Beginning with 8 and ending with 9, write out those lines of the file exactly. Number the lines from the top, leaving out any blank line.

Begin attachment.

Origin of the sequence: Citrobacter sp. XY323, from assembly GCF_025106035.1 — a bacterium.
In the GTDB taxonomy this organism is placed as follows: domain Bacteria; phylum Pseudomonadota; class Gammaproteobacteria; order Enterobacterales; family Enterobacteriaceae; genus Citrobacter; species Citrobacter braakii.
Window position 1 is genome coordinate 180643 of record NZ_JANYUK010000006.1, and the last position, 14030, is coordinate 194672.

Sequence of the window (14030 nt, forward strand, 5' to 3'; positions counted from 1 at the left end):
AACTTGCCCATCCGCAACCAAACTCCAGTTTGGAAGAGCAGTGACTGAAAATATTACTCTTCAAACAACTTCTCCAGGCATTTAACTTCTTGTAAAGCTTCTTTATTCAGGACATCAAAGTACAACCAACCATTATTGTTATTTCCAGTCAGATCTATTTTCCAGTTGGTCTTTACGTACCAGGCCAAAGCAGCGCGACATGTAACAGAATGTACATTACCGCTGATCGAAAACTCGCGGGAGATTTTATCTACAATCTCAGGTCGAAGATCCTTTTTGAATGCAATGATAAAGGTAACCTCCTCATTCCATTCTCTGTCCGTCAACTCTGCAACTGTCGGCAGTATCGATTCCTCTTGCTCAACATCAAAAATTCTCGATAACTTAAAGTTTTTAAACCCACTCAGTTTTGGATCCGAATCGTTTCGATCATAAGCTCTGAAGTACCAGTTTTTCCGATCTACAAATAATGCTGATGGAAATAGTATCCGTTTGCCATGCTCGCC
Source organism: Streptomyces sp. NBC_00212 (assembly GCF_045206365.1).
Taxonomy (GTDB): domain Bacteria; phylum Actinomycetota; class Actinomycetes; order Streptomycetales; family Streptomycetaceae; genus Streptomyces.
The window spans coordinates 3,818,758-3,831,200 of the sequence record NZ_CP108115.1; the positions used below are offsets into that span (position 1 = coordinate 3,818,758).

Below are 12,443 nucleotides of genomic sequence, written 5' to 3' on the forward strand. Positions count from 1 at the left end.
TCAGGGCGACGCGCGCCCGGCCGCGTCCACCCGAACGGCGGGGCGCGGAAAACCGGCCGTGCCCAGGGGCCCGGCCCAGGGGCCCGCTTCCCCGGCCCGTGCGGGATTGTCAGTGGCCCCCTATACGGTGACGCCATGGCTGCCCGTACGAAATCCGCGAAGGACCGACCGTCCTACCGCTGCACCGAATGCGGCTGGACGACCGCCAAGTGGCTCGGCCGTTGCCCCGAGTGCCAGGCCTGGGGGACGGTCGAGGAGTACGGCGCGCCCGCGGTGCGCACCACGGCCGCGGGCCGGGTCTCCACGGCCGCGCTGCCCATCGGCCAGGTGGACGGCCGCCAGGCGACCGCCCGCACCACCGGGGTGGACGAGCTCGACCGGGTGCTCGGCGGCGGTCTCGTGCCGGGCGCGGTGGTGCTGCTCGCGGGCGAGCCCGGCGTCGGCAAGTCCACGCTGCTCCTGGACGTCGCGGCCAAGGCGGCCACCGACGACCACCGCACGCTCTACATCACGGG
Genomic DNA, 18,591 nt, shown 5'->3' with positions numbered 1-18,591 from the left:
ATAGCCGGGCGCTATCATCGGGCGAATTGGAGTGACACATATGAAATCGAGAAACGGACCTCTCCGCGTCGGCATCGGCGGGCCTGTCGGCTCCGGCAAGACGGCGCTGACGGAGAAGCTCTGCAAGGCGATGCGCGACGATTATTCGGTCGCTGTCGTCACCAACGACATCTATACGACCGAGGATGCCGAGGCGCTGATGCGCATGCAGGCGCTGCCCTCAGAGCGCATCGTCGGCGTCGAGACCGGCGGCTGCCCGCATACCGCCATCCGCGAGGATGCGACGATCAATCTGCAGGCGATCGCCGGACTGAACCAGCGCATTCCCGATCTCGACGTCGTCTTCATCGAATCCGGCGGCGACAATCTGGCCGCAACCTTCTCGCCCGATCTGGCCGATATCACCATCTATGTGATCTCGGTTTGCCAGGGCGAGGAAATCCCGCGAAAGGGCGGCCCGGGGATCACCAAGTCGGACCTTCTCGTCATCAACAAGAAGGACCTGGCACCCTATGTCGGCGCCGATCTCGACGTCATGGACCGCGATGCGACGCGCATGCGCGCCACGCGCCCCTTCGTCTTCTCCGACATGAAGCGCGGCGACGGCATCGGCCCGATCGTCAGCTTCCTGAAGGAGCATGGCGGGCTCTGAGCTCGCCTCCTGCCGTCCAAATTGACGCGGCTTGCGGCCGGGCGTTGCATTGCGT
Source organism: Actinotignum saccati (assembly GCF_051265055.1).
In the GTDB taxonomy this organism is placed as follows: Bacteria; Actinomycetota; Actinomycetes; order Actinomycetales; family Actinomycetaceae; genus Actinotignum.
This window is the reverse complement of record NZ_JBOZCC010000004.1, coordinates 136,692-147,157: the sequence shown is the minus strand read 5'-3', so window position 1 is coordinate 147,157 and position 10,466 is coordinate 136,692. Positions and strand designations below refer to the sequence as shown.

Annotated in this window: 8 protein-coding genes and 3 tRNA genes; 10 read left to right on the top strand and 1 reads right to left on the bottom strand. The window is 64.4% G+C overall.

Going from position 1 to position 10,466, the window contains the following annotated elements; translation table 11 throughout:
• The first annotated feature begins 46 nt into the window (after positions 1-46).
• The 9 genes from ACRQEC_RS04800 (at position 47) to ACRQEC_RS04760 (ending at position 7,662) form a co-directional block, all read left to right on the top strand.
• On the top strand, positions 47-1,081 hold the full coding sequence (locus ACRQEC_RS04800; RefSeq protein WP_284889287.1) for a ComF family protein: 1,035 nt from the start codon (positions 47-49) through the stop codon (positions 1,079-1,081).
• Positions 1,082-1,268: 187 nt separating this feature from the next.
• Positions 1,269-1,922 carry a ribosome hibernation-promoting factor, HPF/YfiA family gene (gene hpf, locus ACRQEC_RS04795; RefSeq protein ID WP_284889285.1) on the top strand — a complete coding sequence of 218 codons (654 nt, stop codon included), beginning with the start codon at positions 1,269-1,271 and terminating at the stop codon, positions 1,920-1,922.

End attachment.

The window spans coordinates 3,818,758-3,831,200 of the sequence record NZ_CP108115.1; the positions used below are offsets into that span (position 1 = coordinate 3,818,758).

Below are 12,443 nucleotides of genomic sequence, written 5' to 3' on the forward strand. Positions count from 1 at the left end.